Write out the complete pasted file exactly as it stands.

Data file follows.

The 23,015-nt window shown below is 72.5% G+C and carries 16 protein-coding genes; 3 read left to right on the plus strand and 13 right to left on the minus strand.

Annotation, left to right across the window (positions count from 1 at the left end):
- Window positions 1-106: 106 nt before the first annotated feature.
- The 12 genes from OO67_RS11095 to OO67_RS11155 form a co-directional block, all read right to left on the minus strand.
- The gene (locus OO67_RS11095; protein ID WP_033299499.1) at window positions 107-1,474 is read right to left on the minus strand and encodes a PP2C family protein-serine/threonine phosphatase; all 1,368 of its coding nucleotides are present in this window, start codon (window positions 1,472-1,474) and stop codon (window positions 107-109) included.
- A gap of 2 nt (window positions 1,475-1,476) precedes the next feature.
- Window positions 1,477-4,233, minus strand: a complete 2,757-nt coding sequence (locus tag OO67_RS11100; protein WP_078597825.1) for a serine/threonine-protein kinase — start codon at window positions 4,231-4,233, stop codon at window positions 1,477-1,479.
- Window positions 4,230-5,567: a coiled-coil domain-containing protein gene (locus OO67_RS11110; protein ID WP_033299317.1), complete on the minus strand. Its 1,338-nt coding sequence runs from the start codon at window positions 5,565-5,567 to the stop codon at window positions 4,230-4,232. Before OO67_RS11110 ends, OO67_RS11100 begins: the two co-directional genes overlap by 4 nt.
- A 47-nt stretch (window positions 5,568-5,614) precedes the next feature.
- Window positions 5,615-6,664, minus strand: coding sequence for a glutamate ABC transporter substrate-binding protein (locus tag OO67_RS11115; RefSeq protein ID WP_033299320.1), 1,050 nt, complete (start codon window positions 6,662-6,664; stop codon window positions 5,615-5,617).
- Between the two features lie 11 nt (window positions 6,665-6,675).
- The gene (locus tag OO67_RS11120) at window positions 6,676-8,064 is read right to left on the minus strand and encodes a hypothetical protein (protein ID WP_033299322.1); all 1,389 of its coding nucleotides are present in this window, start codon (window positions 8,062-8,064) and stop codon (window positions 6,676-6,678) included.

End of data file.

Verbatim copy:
The 23,015-nt window shown below is 72.5% G+C and carries 16 protein-coding genes; 3 read left to right on the plus strand and 13 right to left on the minus strand.

Annotation, left to right across the window (positions count from 1 at the left end):
- Window positions 1-106: 106 nt before the first annotated feature.
- The 12 genes from OO67_RS11095 to OO67_RS11155 form a co-directional block, all read right to left on the minus strand.
- The gene (locus OO67_RS11095; protein ID WP_033299499.1) at window positions 107-1,474 is read right to left on the minus strand and encodes a PP2C family protein-serine/threonine phosphatase; all 1,368 of its coding nucleotides are present in this window, start codon (window positions 1,472-1,474) and stop codon (window positions 107-109) included.
- A gap of 2 nt (window positions 1,475-1,476) precedes the next feature.
- Window positions 1,477-4,233, minus strand: a complete 2,757-nt coding sequence (locus tag OO67_RS11100; protein WP_078597825.1) for a serine/threonine-protein kinase — start codon at window positions 4,231-4,233, stop codon at window positions 1,477-1,479.
- Window positions 4,230-5,567: a coiled-coil domain-containing protein gene (locus OO67_RS11110; protein ID WP_033299317.1), complete on the minus strand. Its 1,338-nt coding sequence runs from the start codon at window positions 5,565-5,567 to the stop codon at window positions 4,230-4,232. Before OO67_RS11110 ends, OO67_RS11100 begins: the two co-directional genes overlap by 4 nt.
- A 47-nt stretch (window positions 5,568-5,614) precedes the next feature.
- Window positions 5,615-6,664, minus strand: coding sequence for a glutamate ABC transporter substrate-binding protein (locus tag OO67_RS11115; RefSeq protein ID WP_033299320.1), 1,050 nt, complete (start codon window positions 6,662-6,664; stop codon window positions 5,615-5,617).
- Between the two features lie 11 nt (window positions 6,665-6,675).
- The gene (locus tag OO67_RS11120) at window positions 6,676-8,064 is read right to left on the minus strand and encodes a hypothetical protein (protein ID WP_033299322.1); all 1,389 of its coding nucleotides are present in this window, start codon (window positions 8,062-8,064) and stop codon (window positions 6,676-6,678) included.